“Now, when you go to register to vote, the default would still be that no photo I.D. is required. However, if you so desire, when you register to vote, you can check a box that says, ‘Please ask for my photo I.D. when I vote,'” Batten said. “That way, folks who have concerns about their identity or want to show their photo I.D. to address possible concerns that maybe someone else would inadvertently vote in their name, or the election officer who was checking off the names there would inadvertently check off their name because photo I.D. was not required, this would simply again allow that voter to opt-in to a system that would require them to show photo I.D.”

Delegate David Reid (D-Loudoun) asked if there would be a fiscal impact. Batten said there would be no impact on the Department of Elections, but was indeterminate on the DMV, and localities would have to figure out how to fit the change into their systems. Reid asked if it could be an unfunded mandate.

Batten said, “Yes, it could be an unfunded mandate on the localities. I’ve spoken with some registrars who were fairly neutral on it, but it would be incumbent on them to incorporate it into the existing system, which also, because the Department of Elections sort of is a top-down system, as far as what data is put in there, there may be some need for collaboration there between the localities and the Department of Elections on the state level.”

House Bill 185: Repeal Same-Day Voter Registration

House Privileges and Elections Committee Chair Margaret Ransone (R-Westmoreland) introduced HB 185, which repeals a law that allows voters to register to vote in person up to and including Election Day.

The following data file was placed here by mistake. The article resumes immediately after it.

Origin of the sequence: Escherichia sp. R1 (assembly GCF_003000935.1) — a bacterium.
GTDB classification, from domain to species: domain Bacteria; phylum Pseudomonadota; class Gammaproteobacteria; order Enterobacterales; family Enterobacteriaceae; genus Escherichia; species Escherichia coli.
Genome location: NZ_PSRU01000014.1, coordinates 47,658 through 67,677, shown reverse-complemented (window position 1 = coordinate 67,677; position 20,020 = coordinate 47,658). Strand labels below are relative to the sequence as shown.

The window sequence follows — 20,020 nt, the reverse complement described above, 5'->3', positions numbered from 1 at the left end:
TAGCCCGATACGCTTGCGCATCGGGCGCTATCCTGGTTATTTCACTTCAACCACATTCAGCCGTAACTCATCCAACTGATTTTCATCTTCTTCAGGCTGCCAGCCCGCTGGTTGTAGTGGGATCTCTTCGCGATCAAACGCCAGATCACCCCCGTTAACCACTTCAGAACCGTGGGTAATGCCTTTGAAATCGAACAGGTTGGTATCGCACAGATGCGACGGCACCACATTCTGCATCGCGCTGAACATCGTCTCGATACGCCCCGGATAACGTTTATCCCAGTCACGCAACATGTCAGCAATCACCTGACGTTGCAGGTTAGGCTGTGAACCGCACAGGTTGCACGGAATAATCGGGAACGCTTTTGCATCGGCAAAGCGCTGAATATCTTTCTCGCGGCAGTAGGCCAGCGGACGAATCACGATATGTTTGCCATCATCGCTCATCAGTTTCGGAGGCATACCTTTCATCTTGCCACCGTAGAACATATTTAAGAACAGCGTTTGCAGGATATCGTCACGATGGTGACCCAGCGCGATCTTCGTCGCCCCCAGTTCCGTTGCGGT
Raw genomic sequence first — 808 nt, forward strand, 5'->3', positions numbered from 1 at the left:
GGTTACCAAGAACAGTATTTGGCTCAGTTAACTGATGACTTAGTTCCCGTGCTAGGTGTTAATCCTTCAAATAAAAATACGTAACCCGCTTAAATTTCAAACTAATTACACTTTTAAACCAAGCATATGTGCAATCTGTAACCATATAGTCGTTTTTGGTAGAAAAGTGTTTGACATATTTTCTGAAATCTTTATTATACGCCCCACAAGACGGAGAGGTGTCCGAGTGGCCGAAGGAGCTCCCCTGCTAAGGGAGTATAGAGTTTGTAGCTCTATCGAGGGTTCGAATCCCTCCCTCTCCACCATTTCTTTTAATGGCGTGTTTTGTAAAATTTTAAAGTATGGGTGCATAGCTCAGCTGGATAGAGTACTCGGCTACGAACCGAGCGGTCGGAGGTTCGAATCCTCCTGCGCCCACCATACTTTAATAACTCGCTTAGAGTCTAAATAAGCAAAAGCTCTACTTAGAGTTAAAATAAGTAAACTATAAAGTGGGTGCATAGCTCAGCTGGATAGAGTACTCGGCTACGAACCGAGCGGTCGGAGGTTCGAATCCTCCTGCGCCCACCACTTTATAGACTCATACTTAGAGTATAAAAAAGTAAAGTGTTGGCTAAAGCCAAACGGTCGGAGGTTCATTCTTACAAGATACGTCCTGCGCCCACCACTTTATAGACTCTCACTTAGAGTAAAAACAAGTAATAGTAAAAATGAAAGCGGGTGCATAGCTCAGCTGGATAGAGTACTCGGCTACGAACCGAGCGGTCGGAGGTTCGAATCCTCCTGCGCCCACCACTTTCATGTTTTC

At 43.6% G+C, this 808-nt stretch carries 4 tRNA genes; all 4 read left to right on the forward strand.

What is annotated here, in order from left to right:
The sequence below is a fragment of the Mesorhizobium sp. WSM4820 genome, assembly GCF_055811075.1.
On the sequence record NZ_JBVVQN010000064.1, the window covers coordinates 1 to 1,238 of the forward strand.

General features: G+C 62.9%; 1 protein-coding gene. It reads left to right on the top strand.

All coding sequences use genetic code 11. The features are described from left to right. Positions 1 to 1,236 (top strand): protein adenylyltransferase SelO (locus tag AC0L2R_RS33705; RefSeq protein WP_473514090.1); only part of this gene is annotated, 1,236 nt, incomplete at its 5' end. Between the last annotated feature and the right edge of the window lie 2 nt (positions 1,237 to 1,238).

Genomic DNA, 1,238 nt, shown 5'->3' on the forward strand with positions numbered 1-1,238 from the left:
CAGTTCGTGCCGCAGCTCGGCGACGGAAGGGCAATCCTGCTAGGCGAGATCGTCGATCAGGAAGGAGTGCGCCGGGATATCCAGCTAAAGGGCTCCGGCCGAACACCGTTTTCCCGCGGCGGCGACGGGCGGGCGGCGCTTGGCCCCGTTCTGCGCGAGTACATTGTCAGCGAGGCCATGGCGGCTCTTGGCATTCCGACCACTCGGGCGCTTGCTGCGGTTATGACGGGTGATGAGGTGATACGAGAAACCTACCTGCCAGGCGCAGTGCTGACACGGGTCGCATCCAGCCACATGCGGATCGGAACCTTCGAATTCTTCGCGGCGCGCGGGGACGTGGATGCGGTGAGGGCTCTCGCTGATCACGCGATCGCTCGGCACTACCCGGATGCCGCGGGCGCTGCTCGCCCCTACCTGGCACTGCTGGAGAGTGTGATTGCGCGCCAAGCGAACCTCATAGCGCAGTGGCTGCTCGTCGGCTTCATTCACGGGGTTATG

“We’ve adopted same-day registration and that is supposed to be implemented October first of 2022. And we’ve had a lot of concerns across the state with the electoral boards and some of the registrars that have come to me and they have not received clear guidance or a program implemented about how this is going to play out. So what this bill would do is repeal that provision and put us back in a place with how the law read before,” Ransone told the subcommittee.

Reid asked for a state Board of Elections representative to comment on their plans.

He said, “I’m assuming if this is going to be implemented on October first, they probably have some plans already in motion, and they could tell us whether or not they’re going to be able to achieve those goals.”

Department of Elections spokesperson Rachel Lawless confirmed that implementation would be done on time. She said, “ELECT has started the planning process to implement this and be in compliance by October.”

After public testimony, Ransone said, “My bill has nothing to do with voter fraud or voter I.D., this bill just wants to make sure that we are making sure that the Department of Elections and our registrars are able to check registration status where the voter lives, and right now, we do not have that system in place.”

All three bills passed out of the subcommittee. If they pass out of other committees and the Republican-controlled House, they will likely face strong resistance in the Democrat-controlled Senate.

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Eric Burk is a reporter at The Virginia Star and The Star News Network. Email tips to [email protected].
Photo “Amanda Chase” by Amanda Freeman Chase. Photo “Margaret Ransone” by Delegate Margaret Ransone. Photo “Amanda Batten” by Amanda Batten. Photo “Lee Ware” by Delegate Lee Ware. Background “Virginia State Capitol” by Martin Kraft. CC BY-SA 3.0.